A number of technical resources are highlighted to aid site staff. These resources have been compiled by the AmeriFlux Tech Team based on questions we have received and our experience visiting sites.
These lists not comprehensive; if you have a resource that you would like to share, please contact the team. Note that many of the resources below are links to outside organizations or companies.
Best practices and protocols
- The Integrated Carbon Observation System (ICOS) published a comprehensive series of documents that describe many relevant aspects of eddy covariance flux measurements including the collection of soil, biological, meteorological, and ancillary measurements. These documents were developed in a community effort (via working groups for each topic) and feature a wide breadth of contributors. Two sets of documents were produced.
- A series of scientific papers were published (2018) in the journal International Agrophysics (Vol 32, Issue 4) that describe the theory, background, and standards for specific measurement topics. Link here.
- Instruction documents provide very detailed practical and technical information for site staff describing how to collect various measurements. Link here.
- The National Ecological Observatory Network (NEON) has published a number of protocols that describe their data collection infrastructure. Link here.
- The World Meteorological Organization (WMO), a specialized agency of the United Nations, created standards of meteorological and related observations in order to ensure the uniform publication of observations and statistics. These guidelines (updated 2017, 1177 pages) cover a wide range of topics and were published in several languages can be found here (link). For quicker navigation, individual chapters can be accessed here.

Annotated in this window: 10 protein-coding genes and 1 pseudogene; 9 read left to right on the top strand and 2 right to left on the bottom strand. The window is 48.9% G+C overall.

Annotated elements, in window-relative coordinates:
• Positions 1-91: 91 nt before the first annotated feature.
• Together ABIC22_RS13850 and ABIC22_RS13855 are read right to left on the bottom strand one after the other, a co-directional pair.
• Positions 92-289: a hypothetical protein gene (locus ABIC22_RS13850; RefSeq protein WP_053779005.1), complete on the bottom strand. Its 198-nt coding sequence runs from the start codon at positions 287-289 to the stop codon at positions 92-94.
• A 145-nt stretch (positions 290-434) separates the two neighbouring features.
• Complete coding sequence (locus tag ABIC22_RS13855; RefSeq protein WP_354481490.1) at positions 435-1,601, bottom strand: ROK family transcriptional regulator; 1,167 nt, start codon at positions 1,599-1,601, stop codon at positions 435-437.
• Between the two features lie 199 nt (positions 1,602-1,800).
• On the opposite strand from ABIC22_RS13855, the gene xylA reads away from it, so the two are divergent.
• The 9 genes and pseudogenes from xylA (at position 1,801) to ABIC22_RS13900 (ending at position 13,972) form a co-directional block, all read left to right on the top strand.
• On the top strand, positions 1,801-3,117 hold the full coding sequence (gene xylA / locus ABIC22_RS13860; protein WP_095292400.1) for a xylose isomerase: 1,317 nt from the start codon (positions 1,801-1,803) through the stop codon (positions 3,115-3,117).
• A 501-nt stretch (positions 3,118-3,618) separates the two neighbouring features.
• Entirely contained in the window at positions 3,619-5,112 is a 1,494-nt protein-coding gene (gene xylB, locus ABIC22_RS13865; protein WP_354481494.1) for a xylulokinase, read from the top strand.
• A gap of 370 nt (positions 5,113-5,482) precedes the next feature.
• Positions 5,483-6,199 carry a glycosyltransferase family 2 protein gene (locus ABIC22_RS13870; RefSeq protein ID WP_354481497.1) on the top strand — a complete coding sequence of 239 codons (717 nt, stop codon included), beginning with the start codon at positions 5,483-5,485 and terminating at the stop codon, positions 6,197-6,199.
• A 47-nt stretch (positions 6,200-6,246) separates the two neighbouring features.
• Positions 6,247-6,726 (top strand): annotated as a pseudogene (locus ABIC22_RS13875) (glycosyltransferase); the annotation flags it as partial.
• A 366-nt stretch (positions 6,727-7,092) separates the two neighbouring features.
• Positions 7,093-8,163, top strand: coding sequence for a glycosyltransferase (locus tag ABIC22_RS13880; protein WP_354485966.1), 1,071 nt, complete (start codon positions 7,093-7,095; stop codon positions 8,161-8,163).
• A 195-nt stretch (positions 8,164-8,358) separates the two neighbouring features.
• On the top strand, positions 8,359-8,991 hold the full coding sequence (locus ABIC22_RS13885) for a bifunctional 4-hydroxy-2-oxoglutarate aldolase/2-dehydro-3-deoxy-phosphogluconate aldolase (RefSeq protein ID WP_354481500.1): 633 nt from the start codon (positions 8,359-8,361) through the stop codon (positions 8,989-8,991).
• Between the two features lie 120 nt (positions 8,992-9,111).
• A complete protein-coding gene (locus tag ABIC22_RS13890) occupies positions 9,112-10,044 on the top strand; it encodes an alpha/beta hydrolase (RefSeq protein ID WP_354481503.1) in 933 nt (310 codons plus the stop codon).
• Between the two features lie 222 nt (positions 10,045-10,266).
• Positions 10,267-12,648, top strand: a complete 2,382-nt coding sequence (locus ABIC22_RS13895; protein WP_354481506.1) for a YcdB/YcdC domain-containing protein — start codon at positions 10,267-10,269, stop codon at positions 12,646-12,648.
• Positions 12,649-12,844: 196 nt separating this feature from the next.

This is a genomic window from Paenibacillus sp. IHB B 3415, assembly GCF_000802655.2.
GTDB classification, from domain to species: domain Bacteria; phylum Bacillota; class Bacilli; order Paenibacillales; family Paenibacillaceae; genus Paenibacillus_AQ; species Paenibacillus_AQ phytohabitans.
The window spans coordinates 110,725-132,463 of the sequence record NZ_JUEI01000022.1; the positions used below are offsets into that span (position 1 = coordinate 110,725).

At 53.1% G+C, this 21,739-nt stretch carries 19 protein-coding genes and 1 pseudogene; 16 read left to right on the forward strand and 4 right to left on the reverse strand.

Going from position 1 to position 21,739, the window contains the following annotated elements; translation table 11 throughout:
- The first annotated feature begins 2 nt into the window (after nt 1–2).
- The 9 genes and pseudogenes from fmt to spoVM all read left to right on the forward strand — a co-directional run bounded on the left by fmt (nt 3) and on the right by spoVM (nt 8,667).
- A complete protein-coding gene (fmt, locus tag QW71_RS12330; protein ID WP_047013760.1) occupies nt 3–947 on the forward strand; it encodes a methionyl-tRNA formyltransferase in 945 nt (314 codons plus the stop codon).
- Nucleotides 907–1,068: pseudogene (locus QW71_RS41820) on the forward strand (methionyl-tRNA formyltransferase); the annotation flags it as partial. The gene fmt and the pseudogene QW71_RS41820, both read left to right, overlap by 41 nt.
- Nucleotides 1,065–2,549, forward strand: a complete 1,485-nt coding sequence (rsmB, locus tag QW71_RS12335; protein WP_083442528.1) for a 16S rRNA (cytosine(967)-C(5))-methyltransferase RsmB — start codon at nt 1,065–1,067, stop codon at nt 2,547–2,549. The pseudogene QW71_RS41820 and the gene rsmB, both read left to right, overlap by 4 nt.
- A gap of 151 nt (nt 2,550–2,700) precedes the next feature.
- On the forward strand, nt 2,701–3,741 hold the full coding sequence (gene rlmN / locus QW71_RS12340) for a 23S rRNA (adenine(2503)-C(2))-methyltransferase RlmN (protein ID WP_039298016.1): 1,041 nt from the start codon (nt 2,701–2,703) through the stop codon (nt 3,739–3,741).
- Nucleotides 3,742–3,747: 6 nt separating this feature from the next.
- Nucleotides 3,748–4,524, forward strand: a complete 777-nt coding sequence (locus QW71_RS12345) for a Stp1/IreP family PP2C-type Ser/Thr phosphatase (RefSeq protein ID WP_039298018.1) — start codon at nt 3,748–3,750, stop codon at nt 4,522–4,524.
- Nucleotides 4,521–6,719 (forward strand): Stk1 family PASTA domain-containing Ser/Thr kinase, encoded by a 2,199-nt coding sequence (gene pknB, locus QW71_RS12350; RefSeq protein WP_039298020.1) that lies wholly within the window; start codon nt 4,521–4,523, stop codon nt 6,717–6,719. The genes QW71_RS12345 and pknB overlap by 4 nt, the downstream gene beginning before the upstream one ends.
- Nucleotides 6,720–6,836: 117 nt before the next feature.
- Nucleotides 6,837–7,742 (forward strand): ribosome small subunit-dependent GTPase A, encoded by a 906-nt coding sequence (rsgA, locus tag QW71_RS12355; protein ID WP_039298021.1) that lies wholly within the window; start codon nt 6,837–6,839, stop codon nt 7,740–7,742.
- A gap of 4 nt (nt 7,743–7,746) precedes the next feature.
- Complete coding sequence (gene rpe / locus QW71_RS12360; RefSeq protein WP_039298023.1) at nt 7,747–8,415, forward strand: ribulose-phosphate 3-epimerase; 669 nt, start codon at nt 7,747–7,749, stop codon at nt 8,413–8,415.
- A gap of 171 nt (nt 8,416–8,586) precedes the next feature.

- Additional relevant publications:
Data visualization tools
Easy, automated data visualization is one of the best ways to detect problems quickly. The ability to view site data in a near-real time manner requires remote data transfer which presents separate challenges. However, with the rapid growth of cellular networks, there are more options for remote data connectivity.
- Many instrument suppliers offer ‘quick-look’ data visualization resources as part of their data systems. These are usually tailored to specific applications and require less user configurations. Inquire with manufacturers for details.
- The Desai Lab group presented some excellent graphical tools during the 2018 AmeriFlux Data/Tech workshop. They used an open-source packaged called Gravana.
- The US-ARM AmeriFlux site produces both static and dynamic plots (automatically updated daily) to use for regular visual checks. The dynamic plots are supported by an open-source plotting library called dygraphs.
The below listing is not comprehensive. It focuses on items that we frequently receive questions about.